God chose Israel to be that nation through whom he would reveal his written law to all humankind. Under the law of Moses, the primary audience was the Israelite as the written law first came under Moses to biological Israel. Yet, that audience included those non-Israelites who came to join the family of God as represented by the nation of Israel. These non-Israelites are classified as proselytes. Therefore, the law has never been meant for just Israelites by design nor practice.

One major difference of proselytization under Moses from that under Christ is that under Christ Israel is SENT into the world to proselytize Gentiles rather than waiting for Gentiles to come to Israel.  Proselytized Gentiles are also SENT to Israelites and other Gentiles.

Perhaps the most prominent difference is that God’s law now encourages humans to extend grace to fellow humans rather than inflicting physical or socio-economic harm on fellow humans for violation of God’s will or standard of righteousness.

So then God initially used the prophet Moses for his revelatory purpose. Later he used other prophets under the Old Covenant/Testament as the primary vehicle through whom he revealed and documented his standard.

Then came Jesus (Yeshua, etc.) Christ who God used for his revelatory purposes (Hebrews 1:1-2). This Jesus who ushered in the New Covenant at his death on the cross (Hebrews 9:15-18) having before hand given us a precursor example (John 8:1-11) of increased grace and elimination of God’s requirement of death at the hands of humans under the New Covenant.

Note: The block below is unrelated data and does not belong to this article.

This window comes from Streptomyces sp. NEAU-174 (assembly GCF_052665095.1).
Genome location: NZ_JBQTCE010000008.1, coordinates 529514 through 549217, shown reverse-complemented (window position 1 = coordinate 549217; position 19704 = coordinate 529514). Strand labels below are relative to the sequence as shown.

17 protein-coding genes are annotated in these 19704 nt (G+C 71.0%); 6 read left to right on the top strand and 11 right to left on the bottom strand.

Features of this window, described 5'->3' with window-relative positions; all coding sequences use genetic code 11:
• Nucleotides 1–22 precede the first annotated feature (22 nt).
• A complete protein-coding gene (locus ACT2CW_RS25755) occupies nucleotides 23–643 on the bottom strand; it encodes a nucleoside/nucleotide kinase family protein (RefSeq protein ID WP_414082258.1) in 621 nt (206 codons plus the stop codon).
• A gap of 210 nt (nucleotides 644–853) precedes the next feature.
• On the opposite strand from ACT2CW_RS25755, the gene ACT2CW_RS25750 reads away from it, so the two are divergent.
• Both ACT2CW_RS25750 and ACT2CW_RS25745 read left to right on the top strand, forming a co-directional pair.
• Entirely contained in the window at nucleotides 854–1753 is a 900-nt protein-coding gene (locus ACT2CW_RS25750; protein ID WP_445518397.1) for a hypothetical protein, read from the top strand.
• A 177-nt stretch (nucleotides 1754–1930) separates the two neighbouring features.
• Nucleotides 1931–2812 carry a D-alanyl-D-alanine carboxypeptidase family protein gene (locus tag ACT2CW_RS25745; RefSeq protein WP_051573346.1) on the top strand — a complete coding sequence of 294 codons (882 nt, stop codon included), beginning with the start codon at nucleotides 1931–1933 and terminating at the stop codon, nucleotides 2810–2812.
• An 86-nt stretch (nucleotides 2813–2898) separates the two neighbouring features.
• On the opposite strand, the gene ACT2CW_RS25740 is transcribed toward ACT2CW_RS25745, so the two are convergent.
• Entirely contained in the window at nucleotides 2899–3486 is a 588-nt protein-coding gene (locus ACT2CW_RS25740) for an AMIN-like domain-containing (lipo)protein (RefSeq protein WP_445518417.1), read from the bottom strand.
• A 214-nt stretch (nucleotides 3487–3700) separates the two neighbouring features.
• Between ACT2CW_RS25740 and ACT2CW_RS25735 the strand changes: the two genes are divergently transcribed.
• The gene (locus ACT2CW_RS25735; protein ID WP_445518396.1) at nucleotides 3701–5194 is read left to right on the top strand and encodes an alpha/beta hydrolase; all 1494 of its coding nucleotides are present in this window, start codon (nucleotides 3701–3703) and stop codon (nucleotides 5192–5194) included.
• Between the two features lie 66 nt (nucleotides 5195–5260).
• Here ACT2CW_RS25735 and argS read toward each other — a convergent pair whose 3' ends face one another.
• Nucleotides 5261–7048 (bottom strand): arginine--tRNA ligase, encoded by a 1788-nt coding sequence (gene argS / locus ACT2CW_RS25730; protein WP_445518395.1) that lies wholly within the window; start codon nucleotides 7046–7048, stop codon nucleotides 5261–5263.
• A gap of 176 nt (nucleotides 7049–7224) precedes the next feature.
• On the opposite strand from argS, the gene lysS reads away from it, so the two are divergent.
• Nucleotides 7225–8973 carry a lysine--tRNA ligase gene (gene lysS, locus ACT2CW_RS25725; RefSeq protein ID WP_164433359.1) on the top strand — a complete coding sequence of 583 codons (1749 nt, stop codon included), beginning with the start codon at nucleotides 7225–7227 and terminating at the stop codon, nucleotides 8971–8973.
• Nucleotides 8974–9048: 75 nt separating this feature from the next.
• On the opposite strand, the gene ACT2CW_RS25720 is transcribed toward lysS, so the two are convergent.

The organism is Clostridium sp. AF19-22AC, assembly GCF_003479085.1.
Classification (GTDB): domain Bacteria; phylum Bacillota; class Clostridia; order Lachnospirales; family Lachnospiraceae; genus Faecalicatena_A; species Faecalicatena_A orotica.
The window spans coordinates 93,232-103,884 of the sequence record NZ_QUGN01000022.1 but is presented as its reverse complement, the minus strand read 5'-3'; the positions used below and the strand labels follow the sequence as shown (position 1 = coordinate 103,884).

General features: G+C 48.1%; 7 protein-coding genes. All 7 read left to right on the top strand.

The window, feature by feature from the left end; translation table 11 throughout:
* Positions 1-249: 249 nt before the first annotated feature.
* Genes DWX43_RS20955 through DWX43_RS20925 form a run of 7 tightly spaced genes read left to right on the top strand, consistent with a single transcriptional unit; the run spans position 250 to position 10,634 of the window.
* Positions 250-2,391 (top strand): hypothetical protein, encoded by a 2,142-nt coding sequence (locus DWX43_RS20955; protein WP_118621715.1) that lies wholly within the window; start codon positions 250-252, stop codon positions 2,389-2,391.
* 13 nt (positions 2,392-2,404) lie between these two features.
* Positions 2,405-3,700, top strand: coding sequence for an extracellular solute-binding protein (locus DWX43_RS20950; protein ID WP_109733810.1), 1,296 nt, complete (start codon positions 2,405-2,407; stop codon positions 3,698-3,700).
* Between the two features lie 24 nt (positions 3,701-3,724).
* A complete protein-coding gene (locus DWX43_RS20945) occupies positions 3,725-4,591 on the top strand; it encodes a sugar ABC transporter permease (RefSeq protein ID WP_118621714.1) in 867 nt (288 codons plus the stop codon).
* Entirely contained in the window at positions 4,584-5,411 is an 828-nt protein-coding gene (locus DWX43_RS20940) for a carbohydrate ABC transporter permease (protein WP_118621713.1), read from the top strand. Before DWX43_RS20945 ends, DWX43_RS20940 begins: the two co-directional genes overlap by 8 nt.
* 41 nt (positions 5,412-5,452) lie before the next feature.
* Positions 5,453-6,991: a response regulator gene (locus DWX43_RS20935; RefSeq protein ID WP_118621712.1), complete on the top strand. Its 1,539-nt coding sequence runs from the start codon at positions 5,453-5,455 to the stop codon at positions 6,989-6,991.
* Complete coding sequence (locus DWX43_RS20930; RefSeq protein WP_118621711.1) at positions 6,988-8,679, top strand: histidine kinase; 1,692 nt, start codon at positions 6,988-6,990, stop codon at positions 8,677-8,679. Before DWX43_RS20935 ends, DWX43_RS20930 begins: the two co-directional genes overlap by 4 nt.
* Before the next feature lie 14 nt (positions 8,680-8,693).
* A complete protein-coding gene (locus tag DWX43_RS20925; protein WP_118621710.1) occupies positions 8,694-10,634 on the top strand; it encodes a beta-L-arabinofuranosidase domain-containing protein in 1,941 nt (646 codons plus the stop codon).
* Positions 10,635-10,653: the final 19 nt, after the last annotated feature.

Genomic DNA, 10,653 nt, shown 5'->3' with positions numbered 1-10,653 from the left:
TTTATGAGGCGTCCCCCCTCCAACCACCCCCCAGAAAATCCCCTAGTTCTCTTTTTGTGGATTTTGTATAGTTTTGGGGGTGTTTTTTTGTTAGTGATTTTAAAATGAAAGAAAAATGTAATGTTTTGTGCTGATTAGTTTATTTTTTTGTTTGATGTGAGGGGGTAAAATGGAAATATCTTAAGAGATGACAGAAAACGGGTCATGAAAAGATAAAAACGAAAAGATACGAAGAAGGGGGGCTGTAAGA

Jesus raised the standard to focus more on the inner man than the outer person. In so doing the new standard is compliance to the spirit of the law rather than the letter (as written) of the law. This is illustrated by his response to those who accused him of violating the Sabbath laws. He instructed them that he was in compliance with the spirit of the Sabbath law even though not in the letter of the Sabbath laws. The letter of the law says healing is work and no work is to be done on the Sabbath. But the spirit of the law says if the healer is not going to be in town tomorrow and a person needs healing today, then it is right to heal the person today for his healing can bring more glory to God than not working on the Sabbath. In fact, may hospitals do just that everyday of the week including the Sabbath.

Under the New Covenant/Testament, God used apostles of Jesus Christ as the primary vehicle through whom he revealed and documented his standard as compiled in what we know as the Holy Bible. He also secondarily used other ministers such as prophets. Today God uses Ministers and Witnesses of Christ to continue that work consistent with the foundation laid by Christ and the faithful biblical apostles.

It is abundantly clear that God revelation of his written standard has been progressive. God’s revealed standard has changed in both detail and scope as to whom the revelation is made known.